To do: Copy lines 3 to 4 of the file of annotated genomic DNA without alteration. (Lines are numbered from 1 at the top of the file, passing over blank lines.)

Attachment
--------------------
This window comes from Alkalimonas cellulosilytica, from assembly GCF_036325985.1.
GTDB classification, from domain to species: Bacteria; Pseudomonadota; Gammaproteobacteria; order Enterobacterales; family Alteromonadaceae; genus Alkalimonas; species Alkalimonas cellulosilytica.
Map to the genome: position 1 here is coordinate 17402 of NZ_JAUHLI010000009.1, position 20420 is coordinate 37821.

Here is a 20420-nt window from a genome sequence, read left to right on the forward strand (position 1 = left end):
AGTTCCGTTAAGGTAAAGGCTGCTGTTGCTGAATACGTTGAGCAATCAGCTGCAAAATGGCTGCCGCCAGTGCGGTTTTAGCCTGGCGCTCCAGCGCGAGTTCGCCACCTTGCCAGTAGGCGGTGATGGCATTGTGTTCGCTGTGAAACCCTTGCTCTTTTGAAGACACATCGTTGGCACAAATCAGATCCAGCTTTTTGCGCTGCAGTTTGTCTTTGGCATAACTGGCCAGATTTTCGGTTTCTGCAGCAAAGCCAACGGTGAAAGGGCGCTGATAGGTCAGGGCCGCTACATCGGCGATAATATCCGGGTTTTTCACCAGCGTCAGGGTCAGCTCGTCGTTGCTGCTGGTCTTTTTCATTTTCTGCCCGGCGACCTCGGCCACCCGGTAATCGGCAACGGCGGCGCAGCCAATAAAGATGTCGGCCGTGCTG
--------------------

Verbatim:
Map to the genome: position 1 here is coordinate 17402 of NZ_JAUHLI010000009.1, position 20420 is coordinate 37821.

Here is a 20420-nt window from a genome sequence, read left to right on the forward strand (position 1 = left end):